The City that Never Sleeps


  • In May’s Philly Fed Mfg survey, future delivery times flipped to -4.0 after averaging 7.5 in the last year vs current delivery times spiking to a record 41.5; the spread is now at a record low -45.5, flagging an inflection point given the region’s status as the nation’s chemicals hub
  • Current backlogs and future employment also rose in May to be at or near record highs, signs that refute the Fed’s transitory inflation narrative; however, at 25.6 current inventories rose to their third highest reading on record, which could help bring relief if the trend holds
  • Per the American Chemistry Council, global chemical production declined for the first time since last June; though the headline print is still up 18.1% YoY on a three-month moving average basis, production grew in Africa, the Middle East, and Asia, but was weak elsewhere


It wasn’t Studio 54. It was the river. The fall of the Iberian Union in 1641 was accompanied by Spain losing the reserve currency status it had enjoyed for 111 years. In its place rose the Netherlands as the Dutch East India Company came to dominate global trade. From these 17th century origins, a thriving city was to become a powerhouse. The fuel that drove this commercial coming of age was the East River and its port. By the 1860s, South Street Seaport was operating 24 hours a day, seven days a week giving birth to the nickname, “The City that Never Sleeps.” Even as the financial district at the tip of Manhattan came to dominate the city’s economy and trading hubs fanned out alongside the expansion of a nation, pioneering urban renewal preserved the Seaport’s place in history. The dual blows of the September 11th attack and Hurricane Sandy proved to be temporary and Lower Manhattan is now the fastest growing neighborhood in the city with the Freedom Tower standing tall as a beacon to the free world.

Today’s Feather is being penned at the Seaport and we are happy to report that for the first time in the past three trips, the vibe is back, that energy that so personifies the city that slumbers no more in the post-pandemic era. We would add that witnessing Wednesday’s Bitcoin drama from this perch was eye-opening. It’s one thing to know cryptocurrencies are a modern-day change agent. It’s quite another to see shell-shocked individual investors at the end of a treacherous trading day who’d been told and believed that there was no such thing as down in price.

In the spirit of recognizing that change can and will happen, we were intrigued to study the entrails of Thursday morning’s release of May’s Philadelphia Fed manufacturing survey. We always put more emphasis on the Philly Fed because the region is the U.S. chemicals hub. And chemicals occupy the starting gate position in the supply chain; they lead the industrial complex. As you see in today’s left chart, delivery times are at an inflection point. Focus on the green bars, the difference between future and current delivery times. After averaging 7.5 in the prior 12 months, future delivery times flipped into the red, at -4.0 (blue line). Current delivery times (red line) spiked in the opposite direction to a record 41.5 in data back to 1968. That pushed the spread between the two to a record low -45.5, flagging an inflection point in the cycle.

Per QI’s Dr. Gates, “This change starts a process that could find its way to other areas of the manufacturing sector. Put simply, the Philly creates ripple effects.” Score another point for Team Transitory.

The righthand chart speaks to the Fed’s true bogeyman – labor costs, which represent 60% of a company’s cost structure. May’s run-up in current backlogs (yellow line) and future employment (purple line), a.k.a. job openings, scream that companies are struggling to meet stronger demand and build more future supply. Given the former is at a record high and the latter just shy of its peak print, they amount to unequivocal strikes refuting the transitory narrative.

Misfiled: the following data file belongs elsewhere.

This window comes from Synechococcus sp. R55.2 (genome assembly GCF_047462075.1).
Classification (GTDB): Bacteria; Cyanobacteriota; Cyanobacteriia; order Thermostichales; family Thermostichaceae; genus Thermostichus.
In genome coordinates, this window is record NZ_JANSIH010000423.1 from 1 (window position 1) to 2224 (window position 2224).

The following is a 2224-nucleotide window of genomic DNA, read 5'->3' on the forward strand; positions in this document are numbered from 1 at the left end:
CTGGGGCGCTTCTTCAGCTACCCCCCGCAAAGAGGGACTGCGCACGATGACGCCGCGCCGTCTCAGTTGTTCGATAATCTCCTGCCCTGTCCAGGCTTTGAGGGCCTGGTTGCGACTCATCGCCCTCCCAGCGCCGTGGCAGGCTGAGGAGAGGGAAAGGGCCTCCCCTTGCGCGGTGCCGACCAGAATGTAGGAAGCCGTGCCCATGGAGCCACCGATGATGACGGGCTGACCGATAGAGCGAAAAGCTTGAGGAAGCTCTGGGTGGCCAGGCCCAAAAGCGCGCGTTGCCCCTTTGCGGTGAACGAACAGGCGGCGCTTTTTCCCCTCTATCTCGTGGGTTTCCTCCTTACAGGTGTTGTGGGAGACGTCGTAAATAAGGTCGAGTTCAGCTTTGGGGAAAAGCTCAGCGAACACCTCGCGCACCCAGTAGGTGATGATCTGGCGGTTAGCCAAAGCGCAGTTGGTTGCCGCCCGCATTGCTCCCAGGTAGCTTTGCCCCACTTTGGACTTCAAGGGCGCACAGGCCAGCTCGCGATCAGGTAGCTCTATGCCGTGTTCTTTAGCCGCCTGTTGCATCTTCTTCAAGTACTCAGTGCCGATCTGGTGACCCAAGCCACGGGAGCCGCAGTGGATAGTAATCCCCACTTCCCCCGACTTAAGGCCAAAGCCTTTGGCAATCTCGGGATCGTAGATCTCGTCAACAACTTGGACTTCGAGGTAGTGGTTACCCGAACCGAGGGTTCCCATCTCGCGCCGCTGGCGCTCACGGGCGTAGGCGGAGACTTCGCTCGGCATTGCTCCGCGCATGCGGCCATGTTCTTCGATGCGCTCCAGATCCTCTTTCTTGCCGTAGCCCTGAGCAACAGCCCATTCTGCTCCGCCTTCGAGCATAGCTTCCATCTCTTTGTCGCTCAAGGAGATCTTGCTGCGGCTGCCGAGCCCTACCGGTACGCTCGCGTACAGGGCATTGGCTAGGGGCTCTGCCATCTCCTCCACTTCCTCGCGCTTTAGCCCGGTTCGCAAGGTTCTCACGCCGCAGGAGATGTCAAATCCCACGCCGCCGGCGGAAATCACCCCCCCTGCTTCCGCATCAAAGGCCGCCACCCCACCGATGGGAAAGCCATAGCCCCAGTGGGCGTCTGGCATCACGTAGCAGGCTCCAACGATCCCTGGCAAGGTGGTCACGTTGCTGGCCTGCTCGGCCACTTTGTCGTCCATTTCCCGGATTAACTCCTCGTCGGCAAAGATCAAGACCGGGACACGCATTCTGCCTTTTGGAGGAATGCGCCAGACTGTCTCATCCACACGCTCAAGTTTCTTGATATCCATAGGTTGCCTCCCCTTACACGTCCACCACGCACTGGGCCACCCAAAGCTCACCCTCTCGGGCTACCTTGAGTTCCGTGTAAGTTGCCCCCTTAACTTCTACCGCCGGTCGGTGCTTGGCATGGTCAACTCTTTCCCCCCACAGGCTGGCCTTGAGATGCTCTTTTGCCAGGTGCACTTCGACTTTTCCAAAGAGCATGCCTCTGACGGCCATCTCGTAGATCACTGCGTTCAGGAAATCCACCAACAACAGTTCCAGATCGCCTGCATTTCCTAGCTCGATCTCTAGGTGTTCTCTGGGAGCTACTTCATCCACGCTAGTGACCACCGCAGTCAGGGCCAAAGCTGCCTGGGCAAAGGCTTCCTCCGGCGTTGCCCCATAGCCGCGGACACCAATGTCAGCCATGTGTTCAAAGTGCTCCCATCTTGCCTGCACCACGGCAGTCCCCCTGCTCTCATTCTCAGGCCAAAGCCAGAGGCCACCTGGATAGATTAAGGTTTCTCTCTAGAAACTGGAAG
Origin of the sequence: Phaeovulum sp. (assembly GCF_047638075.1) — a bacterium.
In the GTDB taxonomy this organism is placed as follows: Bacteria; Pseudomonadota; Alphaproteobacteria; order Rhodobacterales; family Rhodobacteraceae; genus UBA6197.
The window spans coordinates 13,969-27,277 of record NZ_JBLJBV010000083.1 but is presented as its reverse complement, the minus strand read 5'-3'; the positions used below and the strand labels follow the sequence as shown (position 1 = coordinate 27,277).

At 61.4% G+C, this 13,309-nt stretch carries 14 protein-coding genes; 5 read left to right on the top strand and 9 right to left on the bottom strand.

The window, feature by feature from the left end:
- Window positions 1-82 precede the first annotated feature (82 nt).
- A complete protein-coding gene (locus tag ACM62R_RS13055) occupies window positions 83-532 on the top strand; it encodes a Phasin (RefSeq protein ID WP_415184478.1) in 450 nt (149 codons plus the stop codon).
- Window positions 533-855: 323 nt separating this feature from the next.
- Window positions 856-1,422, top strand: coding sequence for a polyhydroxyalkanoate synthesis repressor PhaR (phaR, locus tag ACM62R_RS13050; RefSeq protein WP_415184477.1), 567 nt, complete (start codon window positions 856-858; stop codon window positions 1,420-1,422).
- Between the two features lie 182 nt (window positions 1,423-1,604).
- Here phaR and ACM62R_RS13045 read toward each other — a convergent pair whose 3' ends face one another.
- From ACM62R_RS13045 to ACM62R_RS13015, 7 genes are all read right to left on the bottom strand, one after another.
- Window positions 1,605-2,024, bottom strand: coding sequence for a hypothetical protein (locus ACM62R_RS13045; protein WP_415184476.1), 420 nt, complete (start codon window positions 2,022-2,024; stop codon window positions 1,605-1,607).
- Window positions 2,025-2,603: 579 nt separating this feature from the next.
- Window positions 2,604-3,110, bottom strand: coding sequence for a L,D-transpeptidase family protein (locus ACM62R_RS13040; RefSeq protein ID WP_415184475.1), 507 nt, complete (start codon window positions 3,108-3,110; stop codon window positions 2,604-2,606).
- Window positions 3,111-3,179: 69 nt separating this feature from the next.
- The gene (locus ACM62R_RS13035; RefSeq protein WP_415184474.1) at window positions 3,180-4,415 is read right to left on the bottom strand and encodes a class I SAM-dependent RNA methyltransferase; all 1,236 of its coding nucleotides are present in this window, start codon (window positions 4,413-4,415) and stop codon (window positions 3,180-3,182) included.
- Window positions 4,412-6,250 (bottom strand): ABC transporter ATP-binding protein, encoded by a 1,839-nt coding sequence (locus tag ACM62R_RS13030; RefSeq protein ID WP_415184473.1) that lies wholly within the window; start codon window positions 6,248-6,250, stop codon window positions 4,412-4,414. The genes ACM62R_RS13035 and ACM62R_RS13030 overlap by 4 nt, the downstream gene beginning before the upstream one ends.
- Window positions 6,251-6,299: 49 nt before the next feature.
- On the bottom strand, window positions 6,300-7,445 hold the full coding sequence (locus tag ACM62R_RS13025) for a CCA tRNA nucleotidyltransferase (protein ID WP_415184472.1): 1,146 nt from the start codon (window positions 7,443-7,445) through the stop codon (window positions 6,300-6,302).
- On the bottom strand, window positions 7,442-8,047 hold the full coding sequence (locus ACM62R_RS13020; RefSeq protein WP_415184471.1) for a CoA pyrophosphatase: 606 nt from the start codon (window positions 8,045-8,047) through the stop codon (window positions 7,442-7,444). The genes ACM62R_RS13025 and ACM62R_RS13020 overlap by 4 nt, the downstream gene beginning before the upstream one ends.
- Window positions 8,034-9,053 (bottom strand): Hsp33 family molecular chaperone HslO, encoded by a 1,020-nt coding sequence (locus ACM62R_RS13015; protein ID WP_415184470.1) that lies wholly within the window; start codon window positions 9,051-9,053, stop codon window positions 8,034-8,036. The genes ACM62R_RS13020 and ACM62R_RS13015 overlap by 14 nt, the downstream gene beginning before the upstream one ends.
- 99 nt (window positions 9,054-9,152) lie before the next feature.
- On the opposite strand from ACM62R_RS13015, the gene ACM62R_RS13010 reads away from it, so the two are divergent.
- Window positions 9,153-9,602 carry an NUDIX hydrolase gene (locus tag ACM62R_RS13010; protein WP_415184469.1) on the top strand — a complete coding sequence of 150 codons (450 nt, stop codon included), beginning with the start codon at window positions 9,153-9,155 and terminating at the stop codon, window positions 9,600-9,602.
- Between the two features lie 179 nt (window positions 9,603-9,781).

On the other, other hand, what’s not pictured is another nascent signal of a turn in the disrupted supply chain. At 25.6, current inventories rose to the third highest reading on record in May. Gates adds, “A surge in the inventory cycle, if successful, would also yield additional supply to help bring into better balance the pricing pressures in the supply chain.”

At the risk of repeating ourselves, one month does not make a trend. We’re more than aware. The counterargument is that it’s never been this difficult to read the tea leaves given the hyper-volatility in the data reflecting the absoluteness of the shutdowns and re-openings.

That said, we did note that global chemical production took its first breather since last June, according to data collected and tabulated by the American Chemistry Council (ACC). Granted, headline production is still up 18.1% year-over-year on a three-month moving average basis. Parsed out by geography, output grew in Africa and the Middle East and the Asia-Pacific region and was weak elsewhere.

The bottom line is there is no bottom line. We’re in a wait-and-see mode with some of the data suggesting a turn and some are warning of the stickiness the Fed is banking on not manifesting.

As for our current coordinates at the Seaport, given the increase in traffic and honking horns and bustling restaurants, we are none too surprised at Tuesday’s early May read on the service sector via the Federal Reserve Bank of New York — business activity rose at a “record-setting pace.” The survey’s headline increased by nine points to 38.8. Is the city fully back? We’ll say it’s well on its way given the report noted that, “Just over half of respondents reported that conditions improved over the month, while 12% said that conditions worsened.” Given how eerily quiet it’s been and the predictions that the city would never bounce back, we’ll take this as bona fide great news. Happy Friday!


Posted in Daily Feather.